Nudnik - n. U.S. colloq. Esp. in Jewish usage: a pestering, nagging, or irritating person
Two of this cohort's orthodox dogmas are multiculturalism and materialist determinism, and Diamond's book confirms both. Multiculturalism is a species of cultural relativism: no culture, no matter how successful, is "better" than another, just different. But maintaining this belief is difficult in the face of the West's remarkable dominance of the planet and its success at providing the highest living standards and greatest political freedom to the largest numbers of ordinary people.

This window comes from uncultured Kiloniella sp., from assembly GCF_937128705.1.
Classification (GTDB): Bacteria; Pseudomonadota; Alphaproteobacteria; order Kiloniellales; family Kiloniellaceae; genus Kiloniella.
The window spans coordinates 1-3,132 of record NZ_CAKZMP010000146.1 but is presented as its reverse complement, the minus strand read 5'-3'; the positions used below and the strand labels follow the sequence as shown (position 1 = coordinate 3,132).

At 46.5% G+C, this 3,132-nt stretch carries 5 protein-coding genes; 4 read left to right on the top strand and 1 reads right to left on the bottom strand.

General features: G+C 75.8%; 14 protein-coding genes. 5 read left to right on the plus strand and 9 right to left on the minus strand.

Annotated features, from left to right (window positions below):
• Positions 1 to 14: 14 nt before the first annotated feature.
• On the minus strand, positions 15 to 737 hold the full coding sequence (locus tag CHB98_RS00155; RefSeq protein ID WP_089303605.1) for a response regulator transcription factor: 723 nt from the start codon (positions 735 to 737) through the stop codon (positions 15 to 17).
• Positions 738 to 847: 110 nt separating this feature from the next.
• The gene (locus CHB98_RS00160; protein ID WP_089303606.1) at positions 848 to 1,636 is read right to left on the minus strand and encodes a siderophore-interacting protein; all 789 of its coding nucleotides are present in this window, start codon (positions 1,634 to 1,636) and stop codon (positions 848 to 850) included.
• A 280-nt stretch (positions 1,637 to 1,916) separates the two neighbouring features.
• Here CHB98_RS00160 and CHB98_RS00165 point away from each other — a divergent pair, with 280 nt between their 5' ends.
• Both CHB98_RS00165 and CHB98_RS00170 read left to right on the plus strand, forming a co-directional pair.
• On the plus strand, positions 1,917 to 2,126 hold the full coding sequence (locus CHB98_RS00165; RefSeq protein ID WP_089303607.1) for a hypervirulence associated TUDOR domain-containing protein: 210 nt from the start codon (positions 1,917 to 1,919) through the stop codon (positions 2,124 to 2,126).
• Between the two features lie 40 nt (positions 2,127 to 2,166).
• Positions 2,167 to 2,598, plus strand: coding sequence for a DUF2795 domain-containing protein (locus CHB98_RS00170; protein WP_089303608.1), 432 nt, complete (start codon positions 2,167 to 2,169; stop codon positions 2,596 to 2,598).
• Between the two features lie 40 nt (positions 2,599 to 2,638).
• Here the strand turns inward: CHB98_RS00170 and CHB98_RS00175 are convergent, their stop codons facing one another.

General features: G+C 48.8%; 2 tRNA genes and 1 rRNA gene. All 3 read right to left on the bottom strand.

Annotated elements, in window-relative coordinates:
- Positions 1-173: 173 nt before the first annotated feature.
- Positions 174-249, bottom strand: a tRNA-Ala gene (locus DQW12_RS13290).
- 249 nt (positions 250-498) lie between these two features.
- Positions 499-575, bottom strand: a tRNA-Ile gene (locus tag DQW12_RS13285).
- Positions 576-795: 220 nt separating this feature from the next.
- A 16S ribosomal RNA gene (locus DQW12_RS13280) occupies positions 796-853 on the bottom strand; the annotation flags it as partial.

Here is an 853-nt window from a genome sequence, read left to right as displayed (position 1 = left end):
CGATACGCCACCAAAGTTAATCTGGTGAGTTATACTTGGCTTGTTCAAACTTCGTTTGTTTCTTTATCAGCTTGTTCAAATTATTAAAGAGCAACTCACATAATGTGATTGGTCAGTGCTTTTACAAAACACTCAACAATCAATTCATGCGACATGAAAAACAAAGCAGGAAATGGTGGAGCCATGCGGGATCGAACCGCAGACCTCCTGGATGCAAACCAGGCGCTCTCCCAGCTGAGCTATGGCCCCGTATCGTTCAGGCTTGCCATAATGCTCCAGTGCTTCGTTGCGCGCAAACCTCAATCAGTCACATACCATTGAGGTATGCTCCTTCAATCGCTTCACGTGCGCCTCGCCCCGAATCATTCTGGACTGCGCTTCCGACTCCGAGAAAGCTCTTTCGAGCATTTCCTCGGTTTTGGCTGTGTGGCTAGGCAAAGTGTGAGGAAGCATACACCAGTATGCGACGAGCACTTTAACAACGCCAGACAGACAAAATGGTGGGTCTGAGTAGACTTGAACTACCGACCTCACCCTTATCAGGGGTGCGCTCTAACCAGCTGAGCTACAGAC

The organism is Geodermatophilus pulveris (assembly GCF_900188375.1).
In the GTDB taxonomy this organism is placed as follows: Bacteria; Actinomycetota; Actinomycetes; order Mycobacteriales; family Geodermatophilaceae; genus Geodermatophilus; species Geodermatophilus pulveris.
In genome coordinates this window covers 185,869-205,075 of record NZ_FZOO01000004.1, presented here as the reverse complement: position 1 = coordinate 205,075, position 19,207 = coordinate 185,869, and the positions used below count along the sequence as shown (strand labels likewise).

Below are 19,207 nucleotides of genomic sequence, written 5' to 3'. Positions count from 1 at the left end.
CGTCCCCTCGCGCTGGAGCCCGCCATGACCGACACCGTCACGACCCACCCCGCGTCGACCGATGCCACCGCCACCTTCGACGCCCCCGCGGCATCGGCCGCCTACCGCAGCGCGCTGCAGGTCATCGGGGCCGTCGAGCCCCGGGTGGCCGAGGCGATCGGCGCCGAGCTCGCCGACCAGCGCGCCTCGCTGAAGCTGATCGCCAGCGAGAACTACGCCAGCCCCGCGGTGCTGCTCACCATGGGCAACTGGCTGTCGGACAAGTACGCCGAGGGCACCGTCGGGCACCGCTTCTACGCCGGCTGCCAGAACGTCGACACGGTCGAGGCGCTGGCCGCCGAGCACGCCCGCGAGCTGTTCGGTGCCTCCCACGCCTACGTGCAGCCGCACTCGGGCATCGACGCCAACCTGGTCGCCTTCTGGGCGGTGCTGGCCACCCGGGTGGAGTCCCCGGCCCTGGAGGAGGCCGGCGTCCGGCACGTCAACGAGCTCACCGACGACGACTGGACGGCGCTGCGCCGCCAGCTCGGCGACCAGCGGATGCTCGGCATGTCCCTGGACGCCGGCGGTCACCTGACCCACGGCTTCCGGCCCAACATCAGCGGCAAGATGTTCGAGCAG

Diamond's solution to this disconnect between empirical fact and intellectual prejudice is ingenious: he admits the West's superiority, but attributes it not to a superior culture but to the accidents of climate, geography, and species availability. Western culture and ideas and values are not better than any other, but simply the accidental beneficiary of random material causes. This idea brings us to the second dogma dear to the hearts of the intellectual establishment, material determinism. To the determinist of this stripe, all causes are material; culture, religion, ideas, art, and the actions of people all have their origins in the material world and its forces. This superstition is one of the modern world's most important dogmas, and can be seen in Darwinism, Marxism, the "selfish gene" cult, sociobiology, and most species of psychology, all of which discount spiritual reality, culture, free will, and everything else that does not fit into the materialist calculus.